Sign up ×
Stack Overflow is a question and answer site for professional and enthusiast programmers. It's 100% free.

I am parsing a large file (>9GB) and am using iterparse of lxml in Python to parse the file while clearing as I go forward. I was wondering, is there a way to parse backwards while clearing? I could see I how would implement this independently of lxml, but it would be nice to use this package.

Thank you in advance!

share|improve this question
I don't understand what you meant by 'clearing', would you please explain that? –  Hai Vu Oct 30 '12 at 13:53
I call element.clear(), but I suppose that clears the underlying element that I am reading without the top-level structure? Not sure how it's structuring the search. –  Cenoc Oct 30 '12 at 13:56
How would you parse XML backwards? Unless you've got a series of records or something all at the root level...? –  mike Nov 7 '12 at 0:03
You mean something like reversed(iterparse('file.xml'))? It's impossible without convertion iterator to sequence –  adray Nov 8 '12 at 9:29
That's exactly what I was wondering, if something like this exists or is built in to help with larger files that can't be loaded into memory. –  Cenoc Nov 8 '12 at 18:24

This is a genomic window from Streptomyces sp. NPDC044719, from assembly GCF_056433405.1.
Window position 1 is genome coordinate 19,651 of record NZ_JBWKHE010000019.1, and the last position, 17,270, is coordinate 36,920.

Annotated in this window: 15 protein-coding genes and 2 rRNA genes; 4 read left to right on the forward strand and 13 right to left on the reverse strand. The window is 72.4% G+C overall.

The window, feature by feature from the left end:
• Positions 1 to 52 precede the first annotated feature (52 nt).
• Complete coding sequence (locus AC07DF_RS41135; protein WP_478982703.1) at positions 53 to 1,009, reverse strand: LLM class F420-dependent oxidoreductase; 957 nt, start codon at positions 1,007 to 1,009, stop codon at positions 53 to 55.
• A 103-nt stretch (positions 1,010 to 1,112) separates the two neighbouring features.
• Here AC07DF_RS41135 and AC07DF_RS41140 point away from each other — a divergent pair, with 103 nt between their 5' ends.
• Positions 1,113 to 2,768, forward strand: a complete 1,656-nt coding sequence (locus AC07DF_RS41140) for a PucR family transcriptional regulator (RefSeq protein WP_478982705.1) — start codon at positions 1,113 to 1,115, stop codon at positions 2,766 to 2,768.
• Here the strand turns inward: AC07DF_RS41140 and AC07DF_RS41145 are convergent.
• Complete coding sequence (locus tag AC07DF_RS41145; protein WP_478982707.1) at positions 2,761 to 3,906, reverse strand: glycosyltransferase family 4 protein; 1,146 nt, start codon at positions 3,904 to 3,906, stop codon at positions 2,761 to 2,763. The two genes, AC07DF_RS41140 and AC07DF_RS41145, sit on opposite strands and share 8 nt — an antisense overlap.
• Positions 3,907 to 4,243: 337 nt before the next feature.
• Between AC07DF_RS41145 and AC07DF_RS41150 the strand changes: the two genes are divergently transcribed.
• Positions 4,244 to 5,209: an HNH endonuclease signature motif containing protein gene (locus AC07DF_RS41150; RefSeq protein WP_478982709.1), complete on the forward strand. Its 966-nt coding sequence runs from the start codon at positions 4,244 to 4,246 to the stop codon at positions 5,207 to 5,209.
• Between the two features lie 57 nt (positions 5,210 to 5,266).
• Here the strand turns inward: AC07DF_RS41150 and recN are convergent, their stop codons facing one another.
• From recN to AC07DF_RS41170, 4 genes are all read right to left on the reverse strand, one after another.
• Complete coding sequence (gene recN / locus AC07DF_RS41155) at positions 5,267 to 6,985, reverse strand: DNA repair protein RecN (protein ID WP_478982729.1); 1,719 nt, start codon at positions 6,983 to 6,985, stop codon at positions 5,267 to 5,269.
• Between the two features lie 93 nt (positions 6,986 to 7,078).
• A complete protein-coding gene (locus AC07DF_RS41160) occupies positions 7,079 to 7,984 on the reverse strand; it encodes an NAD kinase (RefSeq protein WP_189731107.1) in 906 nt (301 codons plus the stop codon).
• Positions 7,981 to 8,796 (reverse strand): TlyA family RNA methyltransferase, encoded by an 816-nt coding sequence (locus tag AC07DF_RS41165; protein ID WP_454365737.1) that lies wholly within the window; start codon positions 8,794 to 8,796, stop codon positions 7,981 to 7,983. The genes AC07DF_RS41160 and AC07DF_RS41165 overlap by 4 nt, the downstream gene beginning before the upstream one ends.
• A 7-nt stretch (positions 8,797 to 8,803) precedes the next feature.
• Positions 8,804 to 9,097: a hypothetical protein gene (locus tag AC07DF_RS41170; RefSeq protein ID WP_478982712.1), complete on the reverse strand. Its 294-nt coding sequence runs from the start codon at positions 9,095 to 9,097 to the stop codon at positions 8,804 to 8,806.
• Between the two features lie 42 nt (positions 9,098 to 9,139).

2 Answers 2

up vote 0 down vote accepted

iterparse() is strictly forward-only, I'm afraid. If you want to read a tree in reverse, you'll have to read it forward, while writing it to some intermediate store (be it in memory or on disc) in some form that's easier for you to parse backwards, and then read that. I'm not aware of any stream parsers that allow XML to be parsed back-to-front.

Off the top of my head, you could use two files, one containing the data and the other an index of offsets to the records in the data file. That would make reading backwards relatively easy once it's been written.

share|improve this answer

Yes and no...

there is 'easy' solution for starting 'from the end' reverse. But there is a reverse iterator that goes until the end and on its way 'clear the references' and optimize the read.

Approach 1: split the file on its structure and nodes so you can parse what you only want.

Approach 2: check the 'smart' way to parse it at [1]

What I did in my case. I knew before that may data onto a 12gb file was at the last 2gb. So I use the unix command to split the file and process the last one only.

(this is a ugly hack but in MY case was simple and worked fast enough, you can use tail too but I want to archive the other files too)

--> A real python master will use but I thought unix command were faster

Now I use the second approach [1]

[1] -

I hope this helps you I had a hard time understanding the xml structure.

share|improve this answer
I saw that website before, it doesn't really answer the question. What I got from everyone else was that the answer to this question is no. –  Cenoc Nov 10 '12 at 14:05
If you realize that xml is a hierarchy it is impossible, BUT if you split the file and dispense the root values and parse it along (ignoring root errors and previous trees) it is possible. –  Carlos Henrique Cano Nov 10 '12 at 20:24

Your Answer


By posting your answer, you agree to the privacy policy and terms of service.

Not the answer you're looking for? Browse other questions tagged or ask your own question.